Beth Sholom celebrates 40 years with renovation and no coronavirus outbreaks

VIRGINIA BEACH, Va. (WAVY) – It’s a big year for Beth Sholom Village in Virginia Beach. The rehabilitation and senior living facility is celebrating 40 years in our community, the end of a major renovation, and no outbreaks during this coronavirus pandemic.

Beth Sholom Village takes the health of its residents and patients very seriously. So, when COVID-19 hit and workers learned seniors were high risk, the facility made some big policy changes.

“When somebody comes into our building for the very first time no matter whether they are coming from home, from the hospital, another facility, they go on what we created as an isolation unit,” explained Marcia Brodie, Marketing Director for Beth Sholom.

She said she feels like coming to work every day is one of the safest places she can be. “Every single staff member, I think we maybe have 320, is tested every single week. Tuesdays are our testing day.”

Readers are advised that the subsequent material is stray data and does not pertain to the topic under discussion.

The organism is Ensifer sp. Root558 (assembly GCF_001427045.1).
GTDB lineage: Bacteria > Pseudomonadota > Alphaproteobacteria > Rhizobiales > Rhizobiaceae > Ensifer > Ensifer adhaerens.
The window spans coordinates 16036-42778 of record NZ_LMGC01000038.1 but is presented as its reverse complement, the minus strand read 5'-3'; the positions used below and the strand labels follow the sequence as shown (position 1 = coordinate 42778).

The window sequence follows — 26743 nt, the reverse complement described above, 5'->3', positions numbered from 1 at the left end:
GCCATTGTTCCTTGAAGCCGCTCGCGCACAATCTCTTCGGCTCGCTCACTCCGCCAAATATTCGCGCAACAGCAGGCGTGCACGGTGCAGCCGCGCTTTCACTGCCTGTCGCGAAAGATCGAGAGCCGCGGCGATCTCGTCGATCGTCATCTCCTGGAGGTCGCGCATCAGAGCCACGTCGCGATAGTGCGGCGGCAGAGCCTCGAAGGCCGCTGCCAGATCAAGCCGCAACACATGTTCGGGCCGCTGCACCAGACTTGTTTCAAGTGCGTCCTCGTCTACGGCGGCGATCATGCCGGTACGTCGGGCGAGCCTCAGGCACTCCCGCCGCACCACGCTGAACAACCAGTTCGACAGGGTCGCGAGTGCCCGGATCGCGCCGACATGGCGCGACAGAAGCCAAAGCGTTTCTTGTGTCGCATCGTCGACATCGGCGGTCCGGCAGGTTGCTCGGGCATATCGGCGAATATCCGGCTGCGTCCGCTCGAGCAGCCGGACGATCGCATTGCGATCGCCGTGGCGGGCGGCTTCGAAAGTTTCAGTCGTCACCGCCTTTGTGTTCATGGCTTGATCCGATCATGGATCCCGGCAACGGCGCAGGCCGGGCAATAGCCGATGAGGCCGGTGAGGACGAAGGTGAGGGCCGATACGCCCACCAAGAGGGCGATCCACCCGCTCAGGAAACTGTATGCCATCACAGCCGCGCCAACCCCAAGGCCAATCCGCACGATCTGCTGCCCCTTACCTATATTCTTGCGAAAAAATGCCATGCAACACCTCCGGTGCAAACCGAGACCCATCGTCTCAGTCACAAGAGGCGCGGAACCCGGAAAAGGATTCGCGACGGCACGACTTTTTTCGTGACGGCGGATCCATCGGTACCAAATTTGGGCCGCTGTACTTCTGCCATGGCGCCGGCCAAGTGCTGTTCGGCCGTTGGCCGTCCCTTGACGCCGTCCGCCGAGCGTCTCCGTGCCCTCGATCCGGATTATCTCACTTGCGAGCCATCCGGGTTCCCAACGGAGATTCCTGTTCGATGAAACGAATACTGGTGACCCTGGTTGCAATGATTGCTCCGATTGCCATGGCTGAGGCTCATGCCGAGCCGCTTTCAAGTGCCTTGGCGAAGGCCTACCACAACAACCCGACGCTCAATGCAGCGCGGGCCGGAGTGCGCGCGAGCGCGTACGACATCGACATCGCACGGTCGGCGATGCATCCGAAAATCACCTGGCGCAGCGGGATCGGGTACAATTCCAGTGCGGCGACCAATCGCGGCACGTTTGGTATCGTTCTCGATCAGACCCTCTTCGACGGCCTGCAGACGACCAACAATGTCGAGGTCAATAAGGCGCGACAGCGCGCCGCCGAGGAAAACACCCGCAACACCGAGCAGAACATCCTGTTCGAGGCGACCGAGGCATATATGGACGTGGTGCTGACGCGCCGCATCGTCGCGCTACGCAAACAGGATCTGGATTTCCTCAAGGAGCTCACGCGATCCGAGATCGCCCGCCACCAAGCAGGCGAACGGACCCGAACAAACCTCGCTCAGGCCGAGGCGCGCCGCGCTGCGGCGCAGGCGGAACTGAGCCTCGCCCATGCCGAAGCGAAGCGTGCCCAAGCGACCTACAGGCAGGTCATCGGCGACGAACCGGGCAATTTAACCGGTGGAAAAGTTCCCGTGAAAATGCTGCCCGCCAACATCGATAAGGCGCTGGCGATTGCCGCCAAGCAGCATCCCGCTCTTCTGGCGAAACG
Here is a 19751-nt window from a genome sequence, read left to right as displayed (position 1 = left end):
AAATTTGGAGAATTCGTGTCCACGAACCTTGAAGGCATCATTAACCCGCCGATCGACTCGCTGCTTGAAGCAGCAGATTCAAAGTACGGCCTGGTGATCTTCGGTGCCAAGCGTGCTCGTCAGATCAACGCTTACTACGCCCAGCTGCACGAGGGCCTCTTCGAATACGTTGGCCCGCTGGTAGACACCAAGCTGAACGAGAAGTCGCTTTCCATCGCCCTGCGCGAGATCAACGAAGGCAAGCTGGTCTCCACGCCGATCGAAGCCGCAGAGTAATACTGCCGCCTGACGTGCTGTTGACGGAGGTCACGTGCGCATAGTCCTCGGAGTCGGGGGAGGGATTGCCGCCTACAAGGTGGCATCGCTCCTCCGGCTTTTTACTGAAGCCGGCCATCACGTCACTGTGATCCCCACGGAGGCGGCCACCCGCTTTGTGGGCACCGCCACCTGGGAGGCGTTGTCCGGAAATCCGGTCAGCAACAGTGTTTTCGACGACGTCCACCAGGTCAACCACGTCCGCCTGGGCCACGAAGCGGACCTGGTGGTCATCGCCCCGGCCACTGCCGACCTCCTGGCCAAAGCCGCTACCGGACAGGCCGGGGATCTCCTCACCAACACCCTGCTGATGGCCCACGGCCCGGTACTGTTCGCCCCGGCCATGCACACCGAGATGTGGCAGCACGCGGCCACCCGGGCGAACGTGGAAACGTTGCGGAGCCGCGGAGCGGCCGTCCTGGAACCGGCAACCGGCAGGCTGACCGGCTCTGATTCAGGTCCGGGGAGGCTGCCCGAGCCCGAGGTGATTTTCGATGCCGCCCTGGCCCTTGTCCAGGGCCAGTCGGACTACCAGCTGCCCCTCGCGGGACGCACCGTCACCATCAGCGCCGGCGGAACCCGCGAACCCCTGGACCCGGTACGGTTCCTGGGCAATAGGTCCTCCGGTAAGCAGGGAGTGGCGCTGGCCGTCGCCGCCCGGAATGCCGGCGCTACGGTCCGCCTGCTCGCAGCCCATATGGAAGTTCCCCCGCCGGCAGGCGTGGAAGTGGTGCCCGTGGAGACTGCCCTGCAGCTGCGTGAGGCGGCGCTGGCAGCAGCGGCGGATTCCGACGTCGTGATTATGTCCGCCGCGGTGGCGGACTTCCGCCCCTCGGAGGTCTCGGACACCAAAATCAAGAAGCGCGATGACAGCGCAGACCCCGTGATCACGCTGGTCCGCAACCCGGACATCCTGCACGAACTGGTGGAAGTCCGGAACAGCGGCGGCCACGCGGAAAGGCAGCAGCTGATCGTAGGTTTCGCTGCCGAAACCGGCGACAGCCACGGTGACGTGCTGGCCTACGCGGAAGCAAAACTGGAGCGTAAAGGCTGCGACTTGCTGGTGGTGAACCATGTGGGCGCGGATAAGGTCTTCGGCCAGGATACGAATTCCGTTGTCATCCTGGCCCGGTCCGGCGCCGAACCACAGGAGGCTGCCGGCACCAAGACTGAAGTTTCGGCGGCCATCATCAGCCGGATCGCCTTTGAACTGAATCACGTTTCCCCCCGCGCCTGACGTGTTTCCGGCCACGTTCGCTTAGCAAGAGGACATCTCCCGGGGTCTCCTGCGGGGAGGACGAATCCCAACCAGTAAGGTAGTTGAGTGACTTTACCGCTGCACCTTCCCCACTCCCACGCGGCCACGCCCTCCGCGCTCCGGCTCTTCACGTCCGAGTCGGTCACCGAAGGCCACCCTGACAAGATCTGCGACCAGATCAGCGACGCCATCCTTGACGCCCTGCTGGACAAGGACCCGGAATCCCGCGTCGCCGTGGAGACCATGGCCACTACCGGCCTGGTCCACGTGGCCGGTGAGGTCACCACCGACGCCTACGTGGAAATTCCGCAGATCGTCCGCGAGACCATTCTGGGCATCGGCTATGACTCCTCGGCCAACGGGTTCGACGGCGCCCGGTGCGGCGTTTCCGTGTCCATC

Marcia went on to say, “We’ve not allowed visitors in since March. So, a lot of people have not seen their loved one face-to-face.”

The only exception to that rule, Marcia said, is when a patient is nearing end of life.

Beth Sholom staff members also got very creative to make sure their residents could stay in touch with family.

“We did a lot of window visits. So, a family member is on the outside, the resident is on the inside. We have a staff member typically who facilitates with a cell phone. We’re not allowed to open the window, but they talk through the phone or an iPad.”

About a month and a half ago, the Beth Sholom team added a new plan to keep families connected. “We had a team build a plexiglass

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Minn. Guard called in for COVID outbreaks at two nursing homes

In a troubling sign of COVID-19’s resurgence, the Minnesota National Guard has been called in to provide emergency staffing support at two nursing homes struggling to contain large and deadly outbreaks of the respiratory disease.